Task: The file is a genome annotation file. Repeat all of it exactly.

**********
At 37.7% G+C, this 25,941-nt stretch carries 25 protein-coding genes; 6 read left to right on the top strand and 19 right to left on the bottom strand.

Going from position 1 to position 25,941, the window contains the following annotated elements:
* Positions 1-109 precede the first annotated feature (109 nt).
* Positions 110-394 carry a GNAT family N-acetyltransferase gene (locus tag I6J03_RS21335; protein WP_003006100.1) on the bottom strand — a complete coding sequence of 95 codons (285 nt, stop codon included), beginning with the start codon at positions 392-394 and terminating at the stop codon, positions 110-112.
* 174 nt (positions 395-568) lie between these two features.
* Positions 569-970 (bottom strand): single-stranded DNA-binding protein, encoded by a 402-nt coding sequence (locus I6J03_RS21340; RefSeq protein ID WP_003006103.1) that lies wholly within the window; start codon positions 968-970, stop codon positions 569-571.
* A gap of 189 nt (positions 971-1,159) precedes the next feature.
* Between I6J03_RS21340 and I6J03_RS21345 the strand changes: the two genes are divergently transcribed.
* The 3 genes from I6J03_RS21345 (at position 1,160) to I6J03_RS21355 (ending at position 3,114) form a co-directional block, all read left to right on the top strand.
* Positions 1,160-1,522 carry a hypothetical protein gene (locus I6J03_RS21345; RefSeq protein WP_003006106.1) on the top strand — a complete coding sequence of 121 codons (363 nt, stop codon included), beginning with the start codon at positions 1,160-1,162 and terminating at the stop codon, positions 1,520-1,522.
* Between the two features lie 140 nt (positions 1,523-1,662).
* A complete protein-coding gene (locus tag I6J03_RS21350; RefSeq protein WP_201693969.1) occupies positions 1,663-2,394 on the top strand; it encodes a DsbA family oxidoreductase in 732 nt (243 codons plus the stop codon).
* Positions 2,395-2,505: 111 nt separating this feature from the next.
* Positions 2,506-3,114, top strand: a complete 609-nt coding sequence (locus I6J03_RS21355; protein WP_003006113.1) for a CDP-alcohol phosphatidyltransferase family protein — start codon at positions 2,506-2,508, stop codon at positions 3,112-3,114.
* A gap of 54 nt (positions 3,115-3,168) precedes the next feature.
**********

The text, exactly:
At 37.7% G+C, this 25,941-nt stretch carries 25 protein-coding genes; 6 read left to right on the top strand and 19 right to left on the bottom strand.

Going from position 1 to position 25,941, the window contains the following annotated elements:
* Positions 1-109 precede the first annotated feature (109 nt).
* Positions 110-394 carry a GNAT family N-acetyltransferase gene (locus tag I6J03_RS21335; protein WP_003006100.1) on the bottom strand — a complete coding sequence of 95 codons (285 nt, stop codon included), beginning with the start codon at positions 392-394 and terminating at the stop codon, positions 110-112.
* 174 nt (positions 395-568) lie between these two features.
* Positions 569-970 (bottom strand): single-stranded DNA-binding protein, encoded by a 402-nt coding sequence (locus I6J03_RS21340; RefSeq protein ID WP_003006103.1) that lies wholly within the window; start codon positions 968-970, stop codon positions 569-571.
* A gap of 189 nt (positions 971-1,159) precedes the next feature.
* Between I6J03_RS21340 and I6J03_RS21345 the strand changes: the two genes are divergently transcribed.
* The 3 genes from I6J03_RS21345 (at position 1,160) to I6J03_RS21355 (ending at position 3,114) form a co-directional block, all read left to right on the top strand.
* Positions 1,160-1,522 carry a hypothetical protein gene (locus I6J03_RS21345; RefSeq protein WP_003006106.1) on the top strand — a complete coding sequence of 121 codons (363 nt, stop codon included), beginning with the start codon at positions 1,160-1,162 and terminating at the stop codon, positions 1,520-1,522.
* Between the two features lie 140 nt (positions 1,523-1,662).
* A complete protein-coding gene (locus tag I6J03_RS21350; RefSeq protein WP_201693969.1) occupies positions 1,663-2,394 on the top strand; it encodes a DsbA family oxidoreductase in 732 nt (243 codons plus the stop codon).
* Positions 2,395-2,505: 111 nt separating this feature from the next.
* Positions 2,506-3,114, top strand: a complete 609-nt coding sequence (locus I6J03_RS21355; protein WP_003006113.1) for a CDP-alcohol phosphatidyltransferase family protein — start codon at positions 2,506-2,508, stop codon at positions 3,112-3,114.
* A gap of 54 nt (positions 3,115-3,168) precedes the next feature.